INCISORS

Incisors are one of the four main types of teeth. They are located in the front of the mouth and are used for biting and cutting food. Incisors are usually the first teeth to come in (erupt) and the last to fall out (exfoliate). There are eight incisors in total, four on the top and four on the bottom.

Incisors are made up of two parts: the crown and the root. The crown is the part of the tooth that is visible above the gum line, while the root is hidden below the gum line. Incisors have a relatively flat surface and a sharp edge, which helps them cut through food.

The root of an incisor is typically about twice as long as the crown. It is anchored in the jawbone by a small piece of connective tissue called the periodontal ligament. This ligament helps to hold the tooth in place and allows it to move slightly when biting and chewing.

Incisors are typically white in color, although they may yellow or stain over time. They are made up of a hard outer layer of enamel and a softer inner layer of dentin. The root is covered in a thin layer of cementum.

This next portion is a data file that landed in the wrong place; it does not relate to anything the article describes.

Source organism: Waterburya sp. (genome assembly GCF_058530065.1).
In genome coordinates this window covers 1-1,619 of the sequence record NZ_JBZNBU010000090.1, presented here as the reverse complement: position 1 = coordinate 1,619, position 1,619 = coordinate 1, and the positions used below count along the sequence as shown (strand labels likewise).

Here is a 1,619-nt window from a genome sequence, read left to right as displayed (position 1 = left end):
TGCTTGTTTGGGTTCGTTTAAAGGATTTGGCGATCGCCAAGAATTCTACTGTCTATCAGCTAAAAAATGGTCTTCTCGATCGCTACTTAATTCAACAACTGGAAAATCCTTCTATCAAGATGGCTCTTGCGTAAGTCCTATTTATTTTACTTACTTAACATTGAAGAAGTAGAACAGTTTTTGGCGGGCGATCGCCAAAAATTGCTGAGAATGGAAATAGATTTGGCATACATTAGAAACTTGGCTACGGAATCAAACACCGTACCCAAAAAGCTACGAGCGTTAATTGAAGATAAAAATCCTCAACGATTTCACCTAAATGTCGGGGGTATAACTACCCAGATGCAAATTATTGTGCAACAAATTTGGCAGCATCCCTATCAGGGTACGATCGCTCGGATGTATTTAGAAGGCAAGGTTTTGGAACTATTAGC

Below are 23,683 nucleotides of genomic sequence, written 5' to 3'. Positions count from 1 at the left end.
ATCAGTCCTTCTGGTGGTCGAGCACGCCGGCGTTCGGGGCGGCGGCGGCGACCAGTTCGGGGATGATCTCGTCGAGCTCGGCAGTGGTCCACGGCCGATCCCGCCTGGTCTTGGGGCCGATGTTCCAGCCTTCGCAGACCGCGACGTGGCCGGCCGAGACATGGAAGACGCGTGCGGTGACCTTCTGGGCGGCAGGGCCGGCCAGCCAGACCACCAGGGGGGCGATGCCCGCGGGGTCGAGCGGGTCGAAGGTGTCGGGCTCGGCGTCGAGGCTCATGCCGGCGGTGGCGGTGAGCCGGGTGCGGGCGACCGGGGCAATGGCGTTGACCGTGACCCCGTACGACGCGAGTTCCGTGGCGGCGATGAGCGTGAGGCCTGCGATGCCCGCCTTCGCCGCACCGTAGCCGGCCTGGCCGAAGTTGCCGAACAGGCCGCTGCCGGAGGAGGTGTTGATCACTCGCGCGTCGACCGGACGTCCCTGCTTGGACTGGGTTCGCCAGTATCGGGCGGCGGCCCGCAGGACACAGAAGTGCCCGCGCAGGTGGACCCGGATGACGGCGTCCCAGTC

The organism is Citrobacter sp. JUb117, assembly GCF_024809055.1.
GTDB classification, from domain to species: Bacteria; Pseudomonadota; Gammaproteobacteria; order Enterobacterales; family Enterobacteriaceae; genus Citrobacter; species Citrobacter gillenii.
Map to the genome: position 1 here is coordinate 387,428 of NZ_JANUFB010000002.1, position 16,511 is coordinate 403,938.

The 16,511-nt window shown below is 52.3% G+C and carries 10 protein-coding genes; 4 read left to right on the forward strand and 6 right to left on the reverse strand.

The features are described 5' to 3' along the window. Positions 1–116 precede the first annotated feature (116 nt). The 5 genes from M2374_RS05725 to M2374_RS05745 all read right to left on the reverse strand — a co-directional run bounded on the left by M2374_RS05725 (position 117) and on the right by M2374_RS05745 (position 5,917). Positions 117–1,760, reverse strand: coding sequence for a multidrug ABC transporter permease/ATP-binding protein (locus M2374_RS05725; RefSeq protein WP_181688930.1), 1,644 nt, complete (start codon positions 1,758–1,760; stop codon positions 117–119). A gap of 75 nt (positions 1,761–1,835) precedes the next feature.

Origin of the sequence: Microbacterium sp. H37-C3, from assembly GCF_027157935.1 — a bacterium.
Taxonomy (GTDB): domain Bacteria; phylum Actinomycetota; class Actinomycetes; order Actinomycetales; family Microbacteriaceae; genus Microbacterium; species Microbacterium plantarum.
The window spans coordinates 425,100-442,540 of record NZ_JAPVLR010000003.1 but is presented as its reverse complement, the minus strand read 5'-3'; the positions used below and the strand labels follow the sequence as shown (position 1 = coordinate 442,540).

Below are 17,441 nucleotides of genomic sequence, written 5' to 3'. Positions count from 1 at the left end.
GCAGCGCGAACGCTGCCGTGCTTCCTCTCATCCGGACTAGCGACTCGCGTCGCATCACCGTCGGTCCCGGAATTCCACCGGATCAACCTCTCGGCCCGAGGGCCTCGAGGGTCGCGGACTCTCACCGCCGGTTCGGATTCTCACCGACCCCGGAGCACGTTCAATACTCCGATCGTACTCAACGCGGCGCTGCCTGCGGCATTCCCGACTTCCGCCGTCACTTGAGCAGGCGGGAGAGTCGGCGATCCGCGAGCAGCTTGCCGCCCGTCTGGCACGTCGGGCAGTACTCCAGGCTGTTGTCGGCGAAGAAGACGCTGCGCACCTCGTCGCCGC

Incisors are important for biting and cutting food, but they can also play an important role in speaking and smiling. Because they are located in the front of the mouth, they are one of the first things people see when they look at someone else’s face.

While most people have eight incisors (four on the top and four on the bottom), it is not uncommon for some to have more or fewer teeth. In fact, it is estimated that around 5% of the population has an extra incisor (supernumerary tooth). These teeth are often smaller than the regular incisors and may be located next to them or in a different part of the mouth.